Linda and Steven Hertzman possess rare copies of books on Jewish law, inherited from Linda’s grandfather A.B. Salem. They tell of their plans to restore the precious collection

For Linda Hertzman, 55, from Vancouver, Jew Town in the city is home. As a young girl she has played on Synagogue lane, hopped in and out of homes of aunts and uncles and has prayed and celebrated together with her community of Cochini Jews. At one such revelry that follows the conclusion of Simath Torah, a holy day, she remembers splashing water and chucking eggs as part of tradition. She remembers the water and egg landing on Steven, a visitor to the synagogue. Few years later Linda went on to marry Steven.

Simath Torah

This year at the Simath Torah, held last week, the couple recounted their first encounter during the celebration, over a laid out dinner table at her parent’s Gumbriel and Reema Salem’s home in Jew Town.

Of late their visits to Kochi have become more frequent and more discerning.

Every trip is filled with nostalgia and with a sense of enormity of the change that has come about in the lives of the people of their community. The slow migration of Cochini Jews has left very few old timers and no newcomers. Everything in their house evokes a memory. From each piece of inheritance - furniture, book, photo - hangs a tale; and with it a need to decide. This time they are deciding about the “very old and ancient” books that the cupboards hold.

These belong to Linda’s illustrious grandfather, A.B. Salem who was popularly called the Jewish Gandhi. His work within the community, with local government bodies, and with the freedom movement made him a distinguished personality of his time. An advocate, he held many positions of power and is remembered by old timers for his fiery speeches against discriminatory laws. He is credited for facilitating the first wave of migration of Cochini Jews to Israel.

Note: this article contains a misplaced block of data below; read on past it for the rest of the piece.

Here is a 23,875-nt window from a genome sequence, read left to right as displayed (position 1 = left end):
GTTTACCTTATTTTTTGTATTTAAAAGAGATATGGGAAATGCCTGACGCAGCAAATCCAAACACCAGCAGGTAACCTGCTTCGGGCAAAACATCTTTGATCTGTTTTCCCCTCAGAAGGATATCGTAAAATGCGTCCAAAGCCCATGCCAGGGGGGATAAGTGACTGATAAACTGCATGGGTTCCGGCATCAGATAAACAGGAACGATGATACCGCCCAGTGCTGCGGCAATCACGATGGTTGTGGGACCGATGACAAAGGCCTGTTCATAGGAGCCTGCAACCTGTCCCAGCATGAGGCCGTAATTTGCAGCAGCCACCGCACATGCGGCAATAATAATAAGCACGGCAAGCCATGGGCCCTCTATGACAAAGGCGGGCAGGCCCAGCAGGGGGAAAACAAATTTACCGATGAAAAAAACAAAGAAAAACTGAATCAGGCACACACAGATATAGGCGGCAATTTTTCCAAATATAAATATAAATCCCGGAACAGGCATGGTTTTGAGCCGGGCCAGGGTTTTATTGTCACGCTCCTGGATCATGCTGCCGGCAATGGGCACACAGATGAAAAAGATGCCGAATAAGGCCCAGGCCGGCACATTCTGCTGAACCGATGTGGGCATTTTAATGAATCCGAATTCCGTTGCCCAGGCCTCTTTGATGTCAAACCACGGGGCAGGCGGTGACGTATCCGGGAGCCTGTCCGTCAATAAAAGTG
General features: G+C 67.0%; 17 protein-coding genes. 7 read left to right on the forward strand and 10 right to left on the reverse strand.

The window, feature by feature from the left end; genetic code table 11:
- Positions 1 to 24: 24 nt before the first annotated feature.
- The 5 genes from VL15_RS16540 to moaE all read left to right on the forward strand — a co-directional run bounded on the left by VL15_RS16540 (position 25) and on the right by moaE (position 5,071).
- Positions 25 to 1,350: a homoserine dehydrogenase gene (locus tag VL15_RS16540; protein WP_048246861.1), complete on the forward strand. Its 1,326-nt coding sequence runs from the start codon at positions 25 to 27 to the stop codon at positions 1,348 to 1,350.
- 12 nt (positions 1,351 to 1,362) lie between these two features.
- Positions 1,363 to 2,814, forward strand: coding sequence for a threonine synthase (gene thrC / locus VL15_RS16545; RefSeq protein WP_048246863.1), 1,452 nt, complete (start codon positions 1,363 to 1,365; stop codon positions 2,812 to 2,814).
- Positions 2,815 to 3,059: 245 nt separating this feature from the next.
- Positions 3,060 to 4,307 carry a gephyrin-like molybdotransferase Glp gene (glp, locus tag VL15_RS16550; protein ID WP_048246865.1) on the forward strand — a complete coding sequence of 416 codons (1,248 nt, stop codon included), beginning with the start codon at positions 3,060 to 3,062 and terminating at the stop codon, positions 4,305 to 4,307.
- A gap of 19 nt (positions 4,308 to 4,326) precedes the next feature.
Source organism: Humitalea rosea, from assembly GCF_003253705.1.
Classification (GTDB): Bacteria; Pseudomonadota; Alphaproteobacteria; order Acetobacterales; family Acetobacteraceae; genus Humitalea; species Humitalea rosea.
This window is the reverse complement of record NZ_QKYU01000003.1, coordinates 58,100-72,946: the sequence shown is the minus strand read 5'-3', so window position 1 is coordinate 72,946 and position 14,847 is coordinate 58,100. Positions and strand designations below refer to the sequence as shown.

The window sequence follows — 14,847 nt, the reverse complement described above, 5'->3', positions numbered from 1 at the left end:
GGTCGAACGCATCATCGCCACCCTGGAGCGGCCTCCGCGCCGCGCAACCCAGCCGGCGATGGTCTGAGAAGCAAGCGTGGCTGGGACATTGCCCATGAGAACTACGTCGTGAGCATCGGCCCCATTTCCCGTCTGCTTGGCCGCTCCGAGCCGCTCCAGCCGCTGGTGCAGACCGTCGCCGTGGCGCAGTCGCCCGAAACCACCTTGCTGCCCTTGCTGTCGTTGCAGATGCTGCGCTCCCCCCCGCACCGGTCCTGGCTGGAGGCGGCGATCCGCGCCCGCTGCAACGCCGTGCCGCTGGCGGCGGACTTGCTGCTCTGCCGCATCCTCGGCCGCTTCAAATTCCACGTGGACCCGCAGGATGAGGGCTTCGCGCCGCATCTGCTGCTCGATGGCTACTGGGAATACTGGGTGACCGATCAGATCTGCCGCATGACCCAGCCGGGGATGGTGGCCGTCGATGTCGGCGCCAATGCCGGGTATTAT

A sepia photo of him with Chaim Weizmann (1948-49), the first President of Israel, hangs proudly on the time-worn walls of Linda’s house.

“These books are a family collection belonging to A.B. Salem and his brothers,” says Steven, who is a Canadian and a self-proclaimed Indophile. Steven first came to India on travel and business. Driven by curiosity about the Jewish settlement in Mattancherry he visited Jew Town.

He plans to cart the books with him to Vancouver and restore them. “These books are commentaries on Jewish law, part of rabbinic literature. These writings were about the time of the Jewish Babylonian captivity. The rabbis codified oral law. Some of these are those books,” surmises Steven who is keenly interested in history. The time-weathered tomes contain prayers, interpretations, opinions and songs, which are taught in Jewish schools.

Two of the large books clearly show the edition year to be 1870 and the place of print to be Warsaw, Poland. Another one is printed in Germany. “There was large scale burning of our books during World War II and during anti-Jewish pogroms. Many such books would have been lost during that. These have survived because they were in India, which is one of the only places in the world where Jews have not faced discrimination. That’s why they have integrated well into society,” says Steven who finds it hard to put a price on the books. “Nobody knows the value. They belonged to my grandfather and hence are very precious for me,” says Linda gently turning the fragile pages of a book. Restoring them is their first priority.

Offering them to museums or taking them to Israel are some of the other options.

Some of these books are handwritten informs Steven who has plans to catalogue the collection. “A lot of them are Cochini books,” he says, “And I’ve found a few handwritten Hebrew texts in the antique stores of Jew Town as well. There were people here who were skilled in writing in Hebrew. They were called Sofers,” says Steven, adding that these books were not written by a single author and many have passages in Aramaic too.

Back in Canada, Steven runs a Kosher food store and Linda has a catering business. The two keenly follow the change that has overtaken Jew Town. “It is a very unique story of Cochini Jews. It arouses a lot of interest,” says Linda offering a slice of vattayappam with banana slices. “As I cater to European Jews I cannot introduce any of the dishes from here in my catering,” she says with a tinge of regret. Their three sons go to Jewish school in Vancouver.

Linda’s brother Kenny lives in Toronto and the two meet sometimes, when invariably the talk is about their parents and their childhood spent miles away in Kochi’s quaint little Jew Town.